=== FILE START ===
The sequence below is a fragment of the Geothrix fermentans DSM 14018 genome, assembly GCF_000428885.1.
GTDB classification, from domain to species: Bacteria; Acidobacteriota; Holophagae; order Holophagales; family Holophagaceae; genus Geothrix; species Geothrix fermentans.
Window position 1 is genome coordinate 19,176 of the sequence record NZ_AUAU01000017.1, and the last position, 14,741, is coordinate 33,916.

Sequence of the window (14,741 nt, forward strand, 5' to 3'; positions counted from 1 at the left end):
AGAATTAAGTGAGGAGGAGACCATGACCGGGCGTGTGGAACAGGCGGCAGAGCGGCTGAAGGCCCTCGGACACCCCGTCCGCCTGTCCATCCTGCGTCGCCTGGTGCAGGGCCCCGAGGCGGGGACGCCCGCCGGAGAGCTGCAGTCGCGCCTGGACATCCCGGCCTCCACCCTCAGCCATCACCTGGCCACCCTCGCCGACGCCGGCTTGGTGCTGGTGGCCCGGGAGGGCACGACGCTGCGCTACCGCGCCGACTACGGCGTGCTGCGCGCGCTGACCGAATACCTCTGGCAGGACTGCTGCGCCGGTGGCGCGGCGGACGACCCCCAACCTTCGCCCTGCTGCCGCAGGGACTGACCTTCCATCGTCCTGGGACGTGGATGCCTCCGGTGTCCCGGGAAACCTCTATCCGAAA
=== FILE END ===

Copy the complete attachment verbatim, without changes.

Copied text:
The sequence below is a fragment of the Geothrix fermentans DSM 14018 genome, assembly GCF_000428885.1.
GTDB classification, from domain to species: Bacteria; Acidobacteriota; Holophagae; order Holophagales; family Holophagaceae; genus Geothrix; species Geothrix fermentans.
Window position 1 is genome coordinate 19,176 of the sequence record NZ_AUAU01000017.1, and the last position, 14,741, is coordinate 33,916.

Sequence of the window (14,741 nt, forward strand, 5' to 3'; positions counted from 1 at the left end):
AGAATTAAGTGAGGAGGAGACCATGACCGGGCGTGTGGAACAGGCGGCAGAGCGGCTGAAGGCCCTCGGACACCCCGTCCGCCTGTCCATCCTGCGTCGCCTGGTGCAGGGCCCCGAGGCGGGGACGCCCGCCGGAGAGCTGCAGTCGCGCCTGGACATCCCGGCCTCCACCCTCAGCCATCACCTGGCCACCCTCGCCGACGCCGGCTTGGTGCTGGTGGCCCGGGAGGGCACGACGCTGCGCTACCGCGCCGACTACGGCGTGCTGCGCGCGCTGACCGAATACCTCTGGCAGGACTGCTGCGCCGGTGGCGCGGCGGACGACCCCCAACCTTCGCCCTGCTGCCGCAGGGACTGACCTTCCATCGTCCTGGGACGTGGATGCCTCCGGTGTCCCGGGAAACCTCTATCCGAAA